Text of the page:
Bloomberg Law
Sept. 15, 2020, 12:02 PM

Wake Up Call: Cooley Pays Out Bonuses While Winston Lays Off Associates

Rick Mitchell
Rick Mitchell
Freelance Correspondent

In today’s column, Mayer Brown and Norton Rose are rolling back their Covid pay cuts, but Baker Donelson is not; Hong Kong-based King & Wood Mallesons displaced Baker McKenzie as the Asia Pacific’s top-ranked law firm brand; when South Dakota police investigated Attorney General Jason Ravnsborg’s report that he hit a deer with his car, they found a dead human; Calibrate Legal Inc., a law firm management consulting and executive search firm, said it launched a new program aimed at helping firms identify blind spots in their diversity efforts.

  • Leading off, Cooley, which wasn’t among firms announcing Covid austerity cuts early in the pandemic, has announced special “appreciation bonuses” to thank associates for their work during the crisis. They range from $2,500 to $7,500, depending on how long they’ve been at the firm. The firm also said especially productive associates will get another, “materially higher” bonus, and the new bonuses won’t affect or replace 2020 year-end bonuses. (Above the Law)

  • Meanwhile, a report citing “tipsters” says the mood was darker at Winston & Strawn, which apparently has laid off 30 to 40 lawyers, or around 10% of its associates, across multiple offices. The firm has also eliminated most secretarial positions, but it’s creating new positions as part of a “resource center” aimed at improving “efficiencies,” the report says. (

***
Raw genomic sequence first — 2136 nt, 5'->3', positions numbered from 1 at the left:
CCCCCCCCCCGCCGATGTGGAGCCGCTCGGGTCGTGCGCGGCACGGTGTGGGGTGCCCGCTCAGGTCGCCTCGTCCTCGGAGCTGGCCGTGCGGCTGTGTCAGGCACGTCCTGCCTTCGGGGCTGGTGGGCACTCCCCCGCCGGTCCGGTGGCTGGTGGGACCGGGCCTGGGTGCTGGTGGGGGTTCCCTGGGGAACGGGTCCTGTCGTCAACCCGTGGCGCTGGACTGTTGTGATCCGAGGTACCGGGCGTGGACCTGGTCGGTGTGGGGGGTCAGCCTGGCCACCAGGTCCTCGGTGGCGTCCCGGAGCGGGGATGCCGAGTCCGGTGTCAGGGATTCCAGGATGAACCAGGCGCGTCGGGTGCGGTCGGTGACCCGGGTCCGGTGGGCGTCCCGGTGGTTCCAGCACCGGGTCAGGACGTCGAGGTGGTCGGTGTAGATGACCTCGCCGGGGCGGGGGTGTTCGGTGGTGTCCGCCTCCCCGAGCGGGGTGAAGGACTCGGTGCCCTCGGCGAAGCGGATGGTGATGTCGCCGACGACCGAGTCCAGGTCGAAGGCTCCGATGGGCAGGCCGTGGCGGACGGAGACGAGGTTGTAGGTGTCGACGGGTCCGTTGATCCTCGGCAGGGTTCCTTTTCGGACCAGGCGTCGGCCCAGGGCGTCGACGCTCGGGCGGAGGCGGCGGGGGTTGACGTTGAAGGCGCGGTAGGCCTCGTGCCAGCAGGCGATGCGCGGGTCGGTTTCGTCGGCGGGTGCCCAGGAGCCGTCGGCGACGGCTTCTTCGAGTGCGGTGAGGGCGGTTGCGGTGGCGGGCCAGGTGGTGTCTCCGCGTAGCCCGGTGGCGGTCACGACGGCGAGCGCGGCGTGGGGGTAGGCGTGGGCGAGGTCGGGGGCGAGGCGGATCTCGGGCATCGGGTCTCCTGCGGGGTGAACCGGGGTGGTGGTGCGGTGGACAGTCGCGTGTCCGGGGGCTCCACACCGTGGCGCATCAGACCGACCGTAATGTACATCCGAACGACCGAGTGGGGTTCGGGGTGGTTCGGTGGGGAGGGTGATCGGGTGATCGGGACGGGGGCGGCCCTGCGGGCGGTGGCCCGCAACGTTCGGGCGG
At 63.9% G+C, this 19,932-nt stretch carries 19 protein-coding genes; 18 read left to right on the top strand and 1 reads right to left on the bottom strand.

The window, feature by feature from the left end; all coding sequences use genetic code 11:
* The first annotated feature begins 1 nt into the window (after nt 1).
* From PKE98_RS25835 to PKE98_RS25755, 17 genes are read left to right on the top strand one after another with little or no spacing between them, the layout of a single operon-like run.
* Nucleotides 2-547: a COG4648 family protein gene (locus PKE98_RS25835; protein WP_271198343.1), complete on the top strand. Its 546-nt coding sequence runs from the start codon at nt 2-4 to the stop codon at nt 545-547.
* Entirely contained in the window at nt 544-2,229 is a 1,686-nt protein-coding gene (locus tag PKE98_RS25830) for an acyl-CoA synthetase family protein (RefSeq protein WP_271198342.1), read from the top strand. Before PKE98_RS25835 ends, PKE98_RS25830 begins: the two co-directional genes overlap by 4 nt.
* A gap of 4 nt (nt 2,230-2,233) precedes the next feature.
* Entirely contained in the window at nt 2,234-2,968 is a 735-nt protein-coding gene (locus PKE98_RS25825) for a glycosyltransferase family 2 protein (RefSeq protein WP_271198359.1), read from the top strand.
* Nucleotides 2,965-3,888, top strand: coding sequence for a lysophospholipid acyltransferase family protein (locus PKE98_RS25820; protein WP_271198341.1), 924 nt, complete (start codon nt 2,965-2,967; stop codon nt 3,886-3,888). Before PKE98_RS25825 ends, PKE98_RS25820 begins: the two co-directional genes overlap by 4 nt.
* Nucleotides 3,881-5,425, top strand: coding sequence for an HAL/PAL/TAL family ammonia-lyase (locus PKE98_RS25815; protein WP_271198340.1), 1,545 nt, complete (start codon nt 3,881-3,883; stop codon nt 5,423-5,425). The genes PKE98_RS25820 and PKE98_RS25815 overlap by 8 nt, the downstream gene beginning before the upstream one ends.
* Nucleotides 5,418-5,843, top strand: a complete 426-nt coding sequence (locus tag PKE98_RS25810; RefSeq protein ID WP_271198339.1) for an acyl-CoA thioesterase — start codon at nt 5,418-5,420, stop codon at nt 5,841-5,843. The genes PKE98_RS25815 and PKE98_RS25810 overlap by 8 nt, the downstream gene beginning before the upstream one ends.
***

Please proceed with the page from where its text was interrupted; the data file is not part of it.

• Mayer Brown and Norton Rose Fulbright said they are rolling back pay cuts made early in the Covid-19 pandemic to protect their finances, the latest firms citing stronger-than-expected business for moves to restore compensation. ( Mayer Brown disappointed some because its pay move was not retroactive, while at Baker Donelson, which is not reversing its pay cuts, associates will have to do extra work to get their pay back. (

  • Hong Kong-headquartered King & Wood Mallesons passed Baker McKenzie to become the Asia Pacific region’s number one law firm brand on Acritas’ 2020 Asia Pacific Law Firm Brand Index. U.K. Australian firm Herbert Smith Freehills was third in the ranking, which says KWM’s Covid-19 efforts help fuel its rise in the rankings. (Global Legal Post)

  • Former DLA Piper corporate partner Nick Roome, now the U.K. head of KPMG’s legal unit, KPMG Law, said he expects Covid-19 to permanently change the legal industry. (Legaltech News)

  • Defense lawyers in New Jersery say they are getting calls from recipients of Paycheck Protection Program loan recipients who have been contacted by investigators. (New Jersey Law Journal)

  • In-house leaders are watching to see how widespread teleworking amid the pandemic affects corporate diversity, equity and inclusion efforts. (Corporate Counsel)

Lawyers, Law Firms

  • Disparities in Big Law partner pay widened in the last decade, a report says. (BLAW)

  • South Dakota Attorney General Jason Ravnsborg reported hitting a deer with his car Saturday night on a rural road. It turned out he’d hit a person who was found dead next to the road, this report says. (Politico)

  • Leaders of many of New York City’s biggest law firms joined over 160 business leaders in writing to New York Mayor Bill de Blasio urging him to restore essential services they say are important to quality of life and safety. (New York Law Journal)

  • A comma in a 1975 law is getting a lot of attention in a Washington, D.C., federal court battle over whether Alaska Native Corps should get millions in Covid-19 funds intended for tribes. (